For Immediate Release
Tel: 212-633-6700 x13
NYT Slams Single-Payer
Fails to include advocates among 'diverse' expert
WASHINGTON - The New York Times devoted some rare space on September 20
to discussing single-payer (or Medicare-for-all) health reform. The
result? A one-sided account of why such a system couldn't work.
With a headline like "Medicare for All? 'Crazy,' 'Socialized' and
Unlikely," readers probably had a sense of what the Times had in mind
with the piece, which was the latest in a series titled "Prescriptions:
Making Sense of the Healthcare Debate." Reporter Katharine Seelye
wrote: "Extending Medicare to all has seemed like a good idea to
many--except to those who call it 'socialized medicine.' Or crazy."
The Times seemed to want to express single-payer opposition
in more gentle tones, explaining that the idea is, from the start,
politically impractical: "Beyond a liberal base in the House, there is
little support for expanding Medicare." And outside of Congress, wise
minds seem to agree: "But even experts of diverse ideological views say
expanding Medicare would be far more complicated and politically
difficult than it might appear."
That led to the first claim: "For one thing, they say, Medicare
reimburses doctors and hospitals at much lower rates than private
insurance companies do. So, in general, healthcare providers oppose
extending Medicare because they fear being driven out of business."
It's not clear how serious this fear might be, since most doctors
participate in the Medicare system without going bankrupt. Any attempts
to reduce the skyrocketing costs of the healthcare system involve cuts
of one form or another; most single-payer proposals discuss how to do
this without shortchanging physicians. (U.S. doctors make, on average,
almost three times the median physician salary in other wealthy
industrial countries--Ezra Klein, 4/19/06.)
It's worth noting that thousands of doctors have voiced support for a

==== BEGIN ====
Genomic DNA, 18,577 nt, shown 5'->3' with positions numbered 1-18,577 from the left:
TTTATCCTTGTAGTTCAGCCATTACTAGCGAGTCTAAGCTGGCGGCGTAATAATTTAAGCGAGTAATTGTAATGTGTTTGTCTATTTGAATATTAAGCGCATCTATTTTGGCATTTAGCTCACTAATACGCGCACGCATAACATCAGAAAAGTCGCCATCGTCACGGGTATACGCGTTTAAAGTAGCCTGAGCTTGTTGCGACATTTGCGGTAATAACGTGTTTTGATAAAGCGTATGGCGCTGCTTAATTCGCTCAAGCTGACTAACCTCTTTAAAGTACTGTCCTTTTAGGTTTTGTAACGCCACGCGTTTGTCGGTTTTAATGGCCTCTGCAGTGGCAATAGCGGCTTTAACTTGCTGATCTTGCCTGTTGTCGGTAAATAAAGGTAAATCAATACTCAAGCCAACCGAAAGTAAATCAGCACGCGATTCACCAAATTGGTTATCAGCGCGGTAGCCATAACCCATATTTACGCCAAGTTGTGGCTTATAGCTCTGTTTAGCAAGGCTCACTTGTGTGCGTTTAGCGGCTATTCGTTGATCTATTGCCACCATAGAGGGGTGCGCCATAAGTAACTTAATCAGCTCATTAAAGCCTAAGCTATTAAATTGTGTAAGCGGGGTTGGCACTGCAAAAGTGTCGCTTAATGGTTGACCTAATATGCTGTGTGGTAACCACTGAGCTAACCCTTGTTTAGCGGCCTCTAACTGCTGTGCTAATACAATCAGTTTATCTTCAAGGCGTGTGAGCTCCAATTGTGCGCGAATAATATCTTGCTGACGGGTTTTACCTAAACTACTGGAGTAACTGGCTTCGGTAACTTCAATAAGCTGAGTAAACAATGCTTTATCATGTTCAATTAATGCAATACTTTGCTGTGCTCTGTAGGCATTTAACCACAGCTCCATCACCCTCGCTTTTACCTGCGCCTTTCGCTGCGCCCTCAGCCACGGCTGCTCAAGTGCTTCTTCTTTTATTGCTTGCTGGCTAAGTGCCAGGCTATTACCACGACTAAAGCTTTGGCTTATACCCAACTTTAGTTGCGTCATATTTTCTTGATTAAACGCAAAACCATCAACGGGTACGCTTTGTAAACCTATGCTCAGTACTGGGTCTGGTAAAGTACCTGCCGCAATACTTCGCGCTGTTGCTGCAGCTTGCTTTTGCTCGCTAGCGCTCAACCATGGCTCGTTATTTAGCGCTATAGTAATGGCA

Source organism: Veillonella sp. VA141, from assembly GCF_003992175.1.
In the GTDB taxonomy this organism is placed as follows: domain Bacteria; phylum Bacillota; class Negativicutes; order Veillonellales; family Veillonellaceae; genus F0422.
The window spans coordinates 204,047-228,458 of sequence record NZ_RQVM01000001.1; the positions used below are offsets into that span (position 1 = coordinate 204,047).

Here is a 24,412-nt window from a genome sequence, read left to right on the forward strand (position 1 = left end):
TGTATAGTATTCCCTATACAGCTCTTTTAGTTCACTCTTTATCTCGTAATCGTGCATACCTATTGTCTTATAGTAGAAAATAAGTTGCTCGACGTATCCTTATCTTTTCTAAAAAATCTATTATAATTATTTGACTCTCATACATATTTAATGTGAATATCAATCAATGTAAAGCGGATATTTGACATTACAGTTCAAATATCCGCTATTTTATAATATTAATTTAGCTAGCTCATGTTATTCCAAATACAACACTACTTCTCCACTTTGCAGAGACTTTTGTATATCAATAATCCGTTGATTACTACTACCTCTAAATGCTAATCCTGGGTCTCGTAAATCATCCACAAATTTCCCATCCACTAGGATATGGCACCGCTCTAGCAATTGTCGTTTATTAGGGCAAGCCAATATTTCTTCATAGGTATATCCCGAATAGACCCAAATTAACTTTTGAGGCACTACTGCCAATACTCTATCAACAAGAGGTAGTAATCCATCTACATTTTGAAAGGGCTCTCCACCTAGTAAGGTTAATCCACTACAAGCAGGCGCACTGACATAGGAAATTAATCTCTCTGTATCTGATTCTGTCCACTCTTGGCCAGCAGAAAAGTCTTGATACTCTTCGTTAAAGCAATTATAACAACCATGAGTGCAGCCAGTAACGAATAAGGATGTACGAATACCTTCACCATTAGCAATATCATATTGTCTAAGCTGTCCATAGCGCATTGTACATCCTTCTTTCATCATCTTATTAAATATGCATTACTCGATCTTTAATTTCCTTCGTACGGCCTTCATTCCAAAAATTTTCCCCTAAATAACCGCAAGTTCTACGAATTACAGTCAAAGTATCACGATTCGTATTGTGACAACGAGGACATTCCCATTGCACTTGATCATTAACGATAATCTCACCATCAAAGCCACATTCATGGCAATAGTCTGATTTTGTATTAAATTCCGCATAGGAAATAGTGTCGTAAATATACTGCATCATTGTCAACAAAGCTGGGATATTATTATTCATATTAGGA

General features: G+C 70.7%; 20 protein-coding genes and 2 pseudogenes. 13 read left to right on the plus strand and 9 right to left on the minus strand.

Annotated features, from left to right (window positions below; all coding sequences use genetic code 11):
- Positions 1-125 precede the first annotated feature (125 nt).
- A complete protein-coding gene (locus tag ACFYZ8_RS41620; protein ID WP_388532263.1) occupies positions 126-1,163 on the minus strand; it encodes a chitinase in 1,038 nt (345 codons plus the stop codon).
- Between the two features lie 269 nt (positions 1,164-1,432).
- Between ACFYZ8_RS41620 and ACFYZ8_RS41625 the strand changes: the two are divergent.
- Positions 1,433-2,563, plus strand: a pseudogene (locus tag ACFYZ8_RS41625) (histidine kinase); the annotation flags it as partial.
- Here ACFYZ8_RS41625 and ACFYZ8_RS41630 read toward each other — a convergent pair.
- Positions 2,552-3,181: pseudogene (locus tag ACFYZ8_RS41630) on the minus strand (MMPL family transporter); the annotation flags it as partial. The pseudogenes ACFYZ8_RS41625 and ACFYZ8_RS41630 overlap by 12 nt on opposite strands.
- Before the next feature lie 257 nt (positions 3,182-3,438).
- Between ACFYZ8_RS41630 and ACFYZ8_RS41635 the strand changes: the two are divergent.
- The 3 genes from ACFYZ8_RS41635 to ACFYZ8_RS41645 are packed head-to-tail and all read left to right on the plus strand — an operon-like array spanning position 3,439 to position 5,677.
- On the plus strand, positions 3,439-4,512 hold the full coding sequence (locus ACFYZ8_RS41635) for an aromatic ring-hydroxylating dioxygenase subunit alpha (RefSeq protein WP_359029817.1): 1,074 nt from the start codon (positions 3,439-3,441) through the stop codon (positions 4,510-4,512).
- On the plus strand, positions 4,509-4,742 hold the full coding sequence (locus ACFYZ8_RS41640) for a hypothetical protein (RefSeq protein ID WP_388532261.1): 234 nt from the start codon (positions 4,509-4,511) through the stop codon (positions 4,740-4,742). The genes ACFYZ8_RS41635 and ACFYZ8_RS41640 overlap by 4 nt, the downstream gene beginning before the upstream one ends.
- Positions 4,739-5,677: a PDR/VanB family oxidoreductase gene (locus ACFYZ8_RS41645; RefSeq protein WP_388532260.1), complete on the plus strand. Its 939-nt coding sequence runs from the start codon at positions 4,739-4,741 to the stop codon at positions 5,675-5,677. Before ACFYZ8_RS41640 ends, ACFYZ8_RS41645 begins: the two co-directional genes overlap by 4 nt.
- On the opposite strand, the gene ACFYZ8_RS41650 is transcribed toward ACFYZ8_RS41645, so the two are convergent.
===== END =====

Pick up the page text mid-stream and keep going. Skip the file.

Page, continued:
single-payer system (see, for example, Physicians for a National Health
to Barack Obama), in part because they believe they spend too much on
the administrative costs associated with private insurance companies. A
survey of physicians published in the Annals of Internal Medicine (4/1/08) found that 59 percent supported government-sponsored national health insurance.
Seelye also wrote that Medicare for all "would almost certainly mean a
big tax increase on the middle class," before noting in parentheses:
"Supporters argue that a tax increase would be somewhat neutralized by
the elimination of premiums that people pay now to insurance
companies." Actually, single-payer advocates argue that a payroll tax
on businesses (many of which currently pay for private insurance for
their employees) and a small income tax increase that would likely
amount to less than what most citizens currently pay out of pocket
could fund a single-payer program. By calling a "big tax increase" a
near-certainty and treating the savings on insurance premiums as a
claim made by advocates, the Times told readers which side it was on.
Seelye cited Stuart Altman--identified as "a Brandeis economist who
specializes in health care and who advised Barack Obama in his
presidential campaign," but not as a director of a managed-care company
that offers health insurance plans (WhoRunsGov.com)--to
make a similar point about potential tax increases, and then went to
"the other end of the political spectrum" to quote Robert Moffit of the
conservative Heritage Foundation: "I don't see popular support for it
beyond liberals.... It's a philosophical question: Do you want to give
the government that kind of power?"
Of course, one might point out that public polling for years has
demonstrated that support for single-payer is much broader than merely
a liberal sliver of the population (FAIR Action Alert, 3/12/09);
a July 2009 tracking poll from the Kaiser Family Foundation found 58
percent support for Medicare for all. But a piece detailing the
deficiencies of a "crazy" single-payer system is an unlikely venue for
Seelye quoted Moffit saying that single-payer "would not save taxpayers
money," while another academic suggested it would "require a tripling
in payroll taxes just to pay hospitals alone." These are stark claims
that are at odds with the research of single-payer advocates and
experts. Physicians for a National Health Program, for example,
calculate the annual savings on administrative paperwork under a
single-payer system at more than $350 billion. International surveys of
health systems generally show that nations that have adopted public
plans spend far less than the U.S., and achieve better results (BMJ, 5/26/07).
So why couldn't the Times quote sources who would take issue with these claims? From the looks of it, balance wasn't the point here. The Times
collected a litany of criticisms of single-payer healthcare--in effect
rebutting claims that the paper rarely allows its advocates to make in
the first place.
Ask New York Times public editor Clark Hoyt why the Times
ran a piece devoted to undermining the case for single-payer healthcare
without allowing advocates to make the case in support of Medicare for
New York Times
Clark Hoyt, Public Editor
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